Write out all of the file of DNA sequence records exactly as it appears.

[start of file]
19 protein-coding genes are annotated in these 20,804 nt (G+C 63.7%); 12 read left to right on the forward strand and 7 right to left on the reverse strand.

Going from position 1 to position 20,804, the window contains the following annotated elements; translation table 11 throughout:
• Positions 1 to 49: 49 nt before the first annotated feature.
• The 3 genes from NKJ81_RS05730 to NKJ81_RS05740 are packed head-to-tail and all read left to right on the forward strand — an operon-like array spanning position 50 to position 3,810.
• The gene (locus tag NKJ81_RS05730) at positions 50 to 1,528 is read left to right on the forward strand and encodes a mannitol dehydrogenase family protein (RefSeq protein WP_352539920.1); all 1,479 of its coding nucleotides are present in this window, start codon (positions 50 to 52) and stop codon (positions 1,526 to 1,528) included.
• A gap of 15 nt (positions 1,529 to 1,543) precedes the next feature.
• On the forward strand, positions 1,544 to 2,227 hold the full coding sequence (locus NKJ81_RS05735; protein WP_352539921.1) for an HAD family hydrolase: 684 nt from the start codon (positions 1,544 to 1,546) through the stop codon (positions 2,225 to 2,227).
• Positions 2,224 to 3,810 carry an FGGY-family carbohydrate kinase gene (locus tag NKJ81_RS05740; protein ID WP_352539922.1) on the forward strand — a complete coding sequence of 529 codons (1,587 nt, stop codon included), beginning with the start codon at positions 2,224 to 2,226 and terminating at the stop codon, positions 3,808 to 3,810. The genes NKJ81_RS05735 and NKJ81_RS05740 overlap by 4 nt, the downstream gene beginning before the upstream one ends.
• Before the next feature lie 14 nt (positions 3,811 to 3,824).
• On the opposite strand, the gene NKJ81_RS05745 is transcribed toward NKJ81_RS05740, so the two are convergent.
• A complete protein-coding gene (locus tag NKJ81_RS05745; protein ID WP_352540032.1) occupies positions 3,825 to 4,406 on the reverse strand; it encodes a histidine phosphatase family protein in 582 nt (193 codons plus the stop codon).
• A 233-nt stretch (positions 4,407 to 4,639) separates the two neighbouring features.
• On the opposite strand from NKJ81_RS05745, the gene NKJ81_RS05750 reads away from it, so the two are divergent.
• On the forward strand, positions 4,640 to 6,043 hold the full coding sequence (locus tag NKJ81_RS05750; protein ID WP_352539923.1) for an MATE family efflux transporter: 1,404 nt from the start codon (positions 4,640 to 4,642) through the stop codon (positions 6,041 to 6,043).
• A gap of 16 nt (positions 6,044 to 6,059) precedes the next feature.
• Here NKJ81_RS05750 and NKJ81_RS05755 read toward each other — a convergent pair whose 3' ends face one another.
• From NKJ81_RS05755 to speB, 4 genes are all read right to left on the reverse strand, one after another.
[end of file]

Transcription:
19 protein-coding genes are annotated in these 20,804 nt (G+C 63.7%); 12 read left to right on the forward strand and 7 right to left on the reverse strand.

Going from position 1 to position 20,804, the window contains the following annotated elements; translation table 11 throughout:
• Positions 1 to 49: 49 nt before the first annotated feature.
• The 3 genes from NKJ81_RS05730 to NKJ81_RS05740 are packed head-to-tail and all read left to right on the forward strand — an operon-like array spanning position 50 to position 3,810.
• The gene (locus tag NKJ81_RS05730) at positions 50 to 1,528 is read left to right on the forward strand and encodes a mannitol dehydrogenase family protein (RefSeq protein WP_352539920.1); all 1,479 of its coding nucleotides are present in this window, start codon (positions 50 to 52) and stop codon (positions 1,526 to 1,528) included.
• A gap of 15 nt (positions 1,529 to 1,543) precedes the next feature.
• On the forward strand, positions 1,544 to 2,227 hold the full coding sequence (locus NKJ81_RS05735; protein WP_352539921.1) for an HAD family hydrolase: 684 nt from the start codon (positions 1,544 to 1,546) through the stop codon (positions 2,225 to 2,227).
• Positions 2,224 to 3,810 carry an FGGY-family carbohydrate kinase gene (locus tag NKJ81_RS05740; protein ID WP_352539922.1) on the forward strand — a complete coding sequence of 529 codons (1,587 nt, stop codon included), beginning with the start codon at positions 2,224 to 2,226 and terminating at the stop codon, positions 3,808 to 3,810. The genes NKJ81_RS05735 and NKJ81_RS05740 overlap by 4 nt, the downstream gene beginning before the upstream one ends.
• Before the next feature lie 14 nt (positions 3,811 to 3,824).
• On the opposite strand, the gene NKJ81_RS05745 is transcribed toward NKJ81_RS05740, so the two are convergent.
• A complete protein-coding gene (locus tag NKJ81_RS05745; protein ID WP_352540032.1) occupies positions 3,825 to 4,406 on the reverse strand; it encodes a histidine phosphatase family protein in 582 nt (193 codons plus the stop codon).
• A 233-nt stretch (positions 4,407 to 4,639) separates the two neighbouring features.
• On the opposite strand from NKJ81_RS05745, the gene NKJ81_RS05750 reads away from it, so the two are divergent.
• On the forward strand, positions 4,640 to 6,043 hold the full coding sequence (locus tag NKJ81_RS05750; protein ID WP_352539923.1) for an MATE family efflux transporter: 1,404 nt from the start codon (positions 4,640 to 4,642) through the stop codon (positions 6,041 to 6,043).
• A gap of 16 nt (positions 6,044 to 6,059) precedes the next feature.
• Here NKJ81_RS05750 and NKJ81_RS05755 read toward each other — a convergent pair whose 3' ends face one another.
• From NKJ81_RS05755 to speB, 4 genes are all read right to left on the reverse strand, one after another.